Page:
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Roadmap to a sustainable transportation system

Stephanie Pollack, associate director of the Dukakis Center for Urban and Regional Policy in Northeastern’s School of Public Policy and Urban Affairs, noted a decades-long shift in public thinking about the environmental impact of energy consumption. Now, she said, a similar movement must be directed toward sustainable transportation.

“We haven’t been able to make that paradigm shift on transportation because we don’t know what the transportation equivalent of the megawatt is,” Pollack said.

To this end, Pollack has developed a new framework for building a more equitable and sustainable transportation system in Greater Boston. The Dukakis Center report, “Staying on Track,” is based on an extensive collection and analysis of a broad range of data and is designed to shed light on how the system does or does not work.

Pollack outlined the first-of-its-kind project on Monday at the Metro Boston Consortium for Sustainable Communities fall meeting, which took place in Northeastern’s Curry Student Center Ballroom. The consortium is coordinated by the Metropolitan Area Planning Council, a regional planning agency serving more than 100 cities and towns of Metropolitan Boston.

The sweeping analysis comprises three dozen proposed indicators and benchmarks that could be used to explain the complicated set of demographic and economic factors driving the region’s travel patterns. Those indicators and benchmarks aim to address what Pollack identifies as nine attributes of a sustainable transportation system: the system’s condition, funding sustainability, transportation options, accessibility, affordability, safety, convenience and sustainability.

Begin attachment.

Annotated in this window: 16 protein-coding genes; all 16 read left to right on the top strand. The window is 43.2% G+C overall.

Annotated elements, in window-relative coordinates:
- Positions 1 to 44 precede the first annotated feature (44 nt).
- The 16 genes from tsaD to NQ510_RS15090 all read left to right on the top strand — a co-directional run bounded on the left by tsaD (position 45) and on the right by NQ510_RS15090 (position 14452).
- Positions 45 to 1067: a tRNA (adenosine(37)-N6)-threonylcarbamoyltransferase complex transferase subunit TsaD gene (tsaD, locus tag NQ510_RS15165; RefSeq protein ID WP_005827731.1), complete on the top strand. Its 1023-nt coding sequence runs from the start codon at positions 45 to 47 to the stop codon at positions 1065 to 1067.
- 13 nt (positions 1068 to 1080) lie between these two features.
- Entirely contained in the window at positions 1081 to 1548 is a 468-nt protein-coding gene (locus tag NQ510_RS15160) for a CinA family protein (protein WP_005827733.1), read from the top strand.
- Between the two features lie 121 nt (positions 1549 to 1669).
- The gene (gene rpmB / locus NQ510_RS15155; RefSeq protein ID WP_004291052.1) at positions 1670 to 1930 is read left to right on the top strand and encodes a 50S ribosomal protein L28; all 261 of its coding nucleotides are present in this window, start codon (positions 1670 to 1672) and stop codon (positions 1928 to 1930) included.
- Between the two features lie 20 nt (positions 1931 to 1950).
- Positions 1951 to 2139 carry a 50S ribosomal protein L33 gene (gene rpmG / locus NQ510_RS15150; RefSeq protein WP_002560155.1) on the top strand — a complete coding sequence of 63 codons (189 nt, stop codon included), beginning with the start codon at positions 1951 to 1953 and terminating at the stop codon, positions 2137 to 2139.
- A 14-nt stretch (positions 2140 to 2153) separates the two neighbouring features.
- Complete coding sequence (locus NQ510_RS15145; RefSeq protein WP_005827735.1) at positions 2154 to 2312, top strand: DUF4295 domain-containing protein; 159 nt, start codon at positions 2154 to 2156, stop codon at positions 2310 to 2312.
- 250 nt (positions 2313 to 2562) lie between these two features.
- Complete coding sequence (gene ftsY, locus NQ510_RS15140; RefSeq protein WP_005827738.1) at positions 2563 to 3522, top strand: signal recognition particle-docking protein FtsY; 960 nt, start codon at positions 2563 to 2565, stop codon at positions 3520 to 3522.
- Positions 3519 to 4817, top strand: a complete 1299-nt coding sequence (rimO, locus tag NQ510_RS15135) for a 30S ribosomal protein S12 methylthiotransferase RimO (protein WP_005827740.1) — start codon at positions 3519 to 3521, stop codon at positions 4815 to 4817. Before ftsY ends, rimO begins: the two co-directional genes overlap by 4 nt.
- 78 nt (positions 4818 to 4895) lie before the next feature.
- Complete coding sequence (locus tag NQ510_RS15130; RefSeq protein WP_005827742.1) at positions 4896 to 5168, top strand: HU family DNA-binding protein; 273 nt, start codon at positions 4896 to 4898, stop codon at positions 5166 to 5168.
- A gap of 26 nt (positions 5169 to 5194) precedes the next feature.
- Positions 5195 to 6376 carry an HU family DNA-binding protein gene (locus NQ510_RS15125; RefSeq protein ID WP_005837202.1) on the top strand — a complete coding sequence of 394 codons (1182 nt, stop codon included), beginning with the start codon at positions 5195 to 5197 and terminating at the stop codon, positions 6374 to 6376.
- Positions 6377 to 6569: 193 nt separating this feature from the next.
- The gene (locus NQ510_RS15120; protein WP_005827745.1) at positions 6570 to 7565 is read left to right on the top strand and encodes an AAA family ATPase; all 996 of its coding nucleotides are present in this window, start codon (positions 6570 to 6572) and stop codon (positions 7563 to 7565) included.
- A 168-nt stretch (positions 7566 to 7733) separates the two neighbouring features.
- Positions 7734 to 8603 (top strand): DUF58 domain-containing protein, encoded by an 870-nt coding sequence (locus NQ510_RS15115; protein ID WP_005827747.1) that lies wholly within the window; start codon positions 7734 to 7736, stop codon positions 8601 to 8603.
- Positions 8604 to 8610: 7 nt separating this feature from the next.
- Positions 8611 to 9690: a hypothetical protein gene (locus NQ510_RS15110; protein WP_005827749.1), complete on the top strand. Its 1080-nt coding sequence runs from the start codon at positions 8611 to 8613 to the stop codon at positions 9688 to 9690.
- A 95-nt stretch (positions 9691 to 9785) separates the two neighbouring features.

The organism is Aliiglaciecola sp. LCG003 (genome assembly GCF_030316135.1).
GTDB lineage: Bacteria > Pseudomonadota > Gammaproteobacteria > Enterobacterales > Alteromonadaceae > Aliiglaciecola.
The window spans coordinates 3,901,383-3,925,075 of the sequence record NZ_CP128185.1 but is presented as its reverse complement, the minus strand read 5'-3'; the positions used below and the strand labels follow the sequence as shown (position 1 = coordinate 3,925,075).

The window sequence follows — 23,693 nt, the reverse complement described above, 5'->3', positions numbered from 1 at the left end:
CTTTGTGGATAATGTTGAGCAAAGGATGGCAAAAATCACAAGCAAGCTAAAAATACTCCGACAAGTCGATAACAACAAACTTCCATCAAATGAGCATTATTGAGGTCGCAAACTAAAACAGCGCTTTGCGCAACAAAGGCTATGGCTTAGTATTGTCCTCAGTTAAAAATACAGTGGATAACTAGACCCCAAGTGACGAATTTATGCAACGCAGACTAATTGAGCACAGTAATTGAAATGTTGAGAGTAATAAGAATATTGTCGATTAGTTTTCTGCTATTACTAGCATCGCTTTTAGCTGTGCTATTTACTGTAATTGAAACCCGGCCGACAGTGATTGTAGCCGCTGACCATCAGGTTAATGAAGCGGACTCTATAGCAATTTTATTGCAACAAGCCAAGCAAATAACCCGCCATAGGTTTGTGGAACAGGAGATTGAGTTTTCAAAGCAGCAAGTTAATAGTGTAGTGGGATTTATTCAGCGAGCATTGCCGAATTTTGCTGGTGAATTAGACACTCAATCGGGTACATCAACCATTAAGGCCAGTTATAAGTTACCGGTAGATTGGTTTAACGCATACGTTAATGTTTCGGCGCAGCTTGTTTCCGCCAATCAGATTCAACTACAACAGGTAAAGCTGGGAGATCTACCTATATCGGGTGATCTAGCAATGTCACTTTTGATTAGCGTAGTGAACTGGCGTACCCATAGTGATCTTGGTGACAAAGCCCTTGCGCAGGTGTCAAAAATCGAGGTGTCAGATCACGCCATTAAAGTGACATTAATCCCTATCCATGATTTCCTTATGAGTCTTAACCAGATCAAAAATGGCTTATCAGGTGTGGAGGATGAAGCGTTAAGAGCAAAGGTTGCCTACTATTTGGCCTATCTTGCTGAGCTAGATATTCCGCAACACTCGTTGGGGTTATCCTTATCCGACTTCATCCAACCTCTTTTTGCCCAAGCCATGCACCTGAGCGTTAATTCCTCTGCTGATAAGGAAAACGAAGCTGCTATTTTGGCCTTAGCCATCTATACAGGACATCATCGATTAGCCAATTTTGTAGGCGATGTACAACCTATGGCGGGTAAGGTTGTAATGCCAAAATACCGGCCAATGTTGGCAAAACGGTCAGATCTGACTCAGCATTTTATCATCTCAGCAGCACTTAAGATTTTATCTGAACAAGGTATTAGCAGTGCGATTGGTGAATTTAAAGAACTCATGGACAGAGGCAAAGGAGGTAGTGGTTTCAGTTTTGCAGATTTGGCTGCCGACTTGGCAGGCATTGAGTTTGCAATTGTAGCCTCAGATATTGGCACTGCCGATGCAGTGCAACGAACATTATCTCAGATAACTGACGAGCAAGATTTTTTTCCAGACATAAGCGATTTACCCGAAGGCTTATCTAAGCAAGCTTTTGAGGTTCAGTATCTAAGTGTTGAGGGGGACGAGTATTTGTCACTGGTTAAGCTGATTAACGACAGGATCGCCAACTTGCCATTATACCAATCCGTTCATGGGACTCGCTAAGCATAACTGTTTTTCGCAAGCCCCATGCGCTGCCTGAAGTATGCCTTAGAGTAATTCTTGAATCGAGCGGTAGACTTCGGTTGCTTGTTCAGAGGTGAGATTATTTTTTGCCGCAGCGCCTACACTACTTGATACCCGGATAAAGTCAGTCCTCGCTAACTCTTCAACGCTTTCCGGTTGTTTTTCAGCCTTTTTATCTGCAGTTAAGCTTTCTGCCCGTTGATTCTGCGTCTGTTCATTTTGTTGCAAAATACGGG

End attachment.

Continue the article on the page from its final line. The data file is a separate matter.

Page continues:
In Monday’s presentation, Pollack cited several daunting pieces of data. She called attention to the state transportation department’s $240 million shortfall to operate its highway system in the 2014 fiscal year and a fleet of MBTA’s Orange and Red Line vehicles that are beyond their intended lifespan.

Not all the data, however, were gloom and doom. Pollack pointed to a dramatic rise in the number of people who commute to work via bicycle, for example, and noted the city’s efforts to install more than 50 miles of bike lanes and launch a bike-sharing program. She also said that MBTA ridership is steadily rising, though she added that the T doesn’t have the financial capability to make the necessary investments to match this growth.

Following this baseline data over time, she said, will help government officials, transportation experts and lawmakers develop effective long-term policies and determine whether transportation systems are heading in the right direction.

Pollack arrived at several conclusions. She noted that the state’s current transportation system is neither well maintained nor sustainably funded, though baseline travel patterns reflect relatively lower amounts of driving and greater amounts of transit use compared to peer metro areas and states. Pollack also found that travel options that support sustainable mobility are not distributed evenly across communities, which, she said, affects equitable access to jobs across the region.

Following a period for public feedback, a final transportation report will be released later this year.

“There is no sustainability without transportation,” said Pollack, noting that transportation is the largest and fastest-growing segment of greenhouse gas emissions in Massachusetts.

The Dukakis Center is also involved in two other transportation related projects: Scoring to Understand Sustainable Transportation Attributes and Indicators, or SUSTAIN, which scores the state’s 351 cities and towns based on 10 attributes of environmental sustainability; and eTODscore, a database and rating system for equitable transit-oriented development based on neighborhoods with MBTA stations and key bus routes.

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